I made a Docker container which is fairly large. When I commit the container to create an image, the image is about 7.8 GB big. But when I export the container (not save the image!) to a tarball and re-import it, the image is only 3 GB big. Of course the history is lost, but this OK for me, since the image is "done" in my opinion and ready for deployment.

How can I flatten an image/container without exporting it to the disk and importing it again? And: Is it a wise idea to do that or am I missing some important point?

  • 2
    Do you build with the --rm option? This removes intermediate images. Or did I misunderstand the question?
    – shabbychef
    Apr 2, 2014 at 18:45
  • 1
    There are some other tricks to make the image smaller: call a bunch of install commands in one RUN, remove unneeded ubuntu packages, etc. See github.com/dckc/ipython-docker/blob/master/Dockerfile for a good example.
    – shabbychef
    Apr 2, 2014 at 18:47

4 Answers 4


Now that Docker has released the multi-stage builds in 17.05, you can reformat your build to look like this:

FROM buildimage as build
# your existing build steps here
FROM scratch
COPY --from=build / /
CMD ["/your/start/script"]

The result will be your build environment layers are cached on the build server, but only a flattened copy will exist in the resulting image that you tag and push.

Note, you would typically reformulate this to have a complex build environment and only copy over a few directories. Here's an example with Go to make a single binary image from source code and a single build command without installing Go on the host and compiling outside of docker:

$ cat Dockerfile 
FROM golang:${GOLANG_VER} as builder
WORKDIR /go/src/app
COPY . .
RUN go-wrapper download 
RUN go-wrapper install

FROM scratch
COPY --from=builder /go/bin/app /app
CMD ["/app"]

The go file is a simple hello world:

$ cat hello.go 
package main

import "fmt"

func main() {
        fmt.Printf("Hello, world.\n")

The build creates both environments, the build environment and the scratch one, and then tags the scratch one:

$ docker build -t test-multi-hello .                                                                                                                              
Sending build context to Docker daemon  4.096kB
Step 1/9 : ARG GOLANG_VER=1.8
Step 2/9 : FROM golang:${GOLANG_VER} as builder
 ---> a0c61f0b0796
Step 3/9 : WORKDIR /go/src/app
 ---> Using cache
 ---> af5177aae437
Step 4/9 : COPY . .
 ---> Using cache
 ---> 976490d44468
Step 5/9 : RUN go-wrapper download
 ---> Using cache
 ---> e31ac3ce83c3
Step 6/9 : RUN go-wrapper install
 ---> Using cache
 ---> 2630f482fe78
Step 7/9 : FROM scratch
Step 8/9 : COPY --from=builder /go/bin/app /app
 ---> Using cache
 ---> 5645db256412
Step 9/9 : CMD /app
 ---> Using cache
 ---> 8d428d6f7113
Successfully built 8d428d6f7113
Successfully tagged test-multi-hello:latest

Looking at the images, only the single binary is in the image being shipped, while the build environment is over 700MB:

$ docker images | grep 2630f482fe78
<none>                <none>              2630f482fe78        6 days ago          700MB

$ docker images | grep 8d428d6f7113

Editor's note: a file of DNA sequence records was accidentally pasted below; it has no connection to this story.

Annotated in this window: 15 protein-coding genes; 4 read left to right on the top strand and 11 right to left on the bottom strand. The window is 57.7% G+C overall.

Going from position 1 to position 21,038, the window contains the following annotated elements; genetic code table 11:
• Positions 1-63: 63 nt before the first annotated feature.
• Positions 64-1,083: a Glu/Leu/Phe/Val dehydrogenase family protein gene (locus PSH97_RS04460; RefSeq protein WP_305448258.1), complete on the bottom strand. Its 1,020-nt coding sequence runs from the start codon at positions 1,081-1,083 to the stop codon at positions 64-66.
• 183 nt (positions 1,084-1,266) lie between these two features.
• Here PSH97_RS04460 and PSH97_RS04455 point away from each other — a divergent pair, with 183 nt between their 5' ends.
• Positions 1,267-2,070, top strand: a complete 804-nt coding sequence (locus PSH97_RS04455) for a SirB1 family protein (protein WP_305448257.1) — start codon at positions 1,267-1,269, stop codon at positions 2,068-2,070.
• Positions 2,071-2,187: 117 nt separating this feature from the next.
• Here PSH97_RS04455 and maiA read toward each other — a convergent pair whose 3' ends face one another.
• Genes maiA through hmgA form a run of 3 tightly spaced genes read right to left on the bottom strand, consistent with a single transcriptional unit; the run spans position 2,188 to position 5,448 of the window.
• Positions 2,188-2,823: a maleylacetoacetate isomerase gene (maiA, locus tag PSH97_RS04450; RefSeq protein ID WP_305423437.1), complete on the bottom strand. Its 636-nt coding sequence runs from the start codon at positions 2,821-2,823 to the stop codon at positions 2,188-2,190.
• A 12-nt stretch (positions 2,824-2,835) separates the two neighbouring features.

test-multi-hello      latest              8d428d6f7113        6 days ago          1.56MB

And yes, it runs:

$ docker run --rm test-multi-hello 
Hello, world.
  • 1
    This should be the accepted answer by this time.. It's very effective and flexible! Sep 20, 2017 at 14:07
  • 6
    note that with this approach the workdir, entrypoint, env, etc would be gone, you must repeat them. Apart of that, perfect! :)
    – Keymon
    May 11, 2018 at 15:27
  • 11
    Note that COPY rewrites all filesystem ownership to root (or the user running the command) which may not be desirable.
    – ti7
    Jul 3, 2018 at 19:13

Up from Docker 1.13, you can use the --squash flag.

Before version 1.13:

To my knowledge, you cannot using the Docker api. docker export and docker import are designed for this scenario, as you yourself already mention.

If you don't want to save to disk, you could probably pipe the outputstream of export into the input stream of import. I have not tested this, but try

docker export red_panda | docker import - exampleimagelocal:new
  • 1
    I just did this with "Docker version 1.1.1, build bd609d2" and the resulting image wasn't much smaller. It actually was a bit bigger. But the history was gone for the new image.
    – VolkerK
    Jul 17, 2014 at 8:25
  • 3
    Works well with Docker 17.03.0-ce. From 33GB Image size was reduced to 19GB
    – Hitman_99
    Mar 31, 2017 at 7:05
  • 2
    --squash requires experimental flags for some daemons. export works on containers, not images. Do you have any suggestions on how to convert an image into a container without running anything inside that image? One idea I have is to run an entrypoint that doesn't exist in the container. That seems to still create a new container.
    – init_js
    Nov 23, 2018 at 10:11
  • 9
    Where can you use the --squash flag?
    – anon
    Jun 18, 2019 at 16:36
  • 3
    docker build --squash -f <directory-to-dockerfile> . Sep 29, 2019 at 23:45

Take a look at docker-squash

Install with:

pip install docker-squash

Then, if you have a image, you can squash all layers into 1 with

docker-squash -f <nr_layers_to_squash> -t new_image:tag existing_image:tag

A quick 1-liner that is useful for me to squash all layers:

docker-squash -f $(($(docker history $IMAGE_NAME | wc -l | xargs)-1)) -t ${IMAGE_NAME}:squashed $IMAGE_NAME
  • Exactly what I was looking for!!!! No docker history!!!! :D Security First... Trust 0 Feb 15, 2022 at 9:58

Build the image with the --squash flag:


Also consider mopping up unneeded files, such as the apt cache:

RUN apt-get clean && rm -rf /var/lib/apt/lists/* /tmp/* /var/tmp/*

  • 3
    What about existing images.
    – MrR
    Jun 9, 2020 at 22:03

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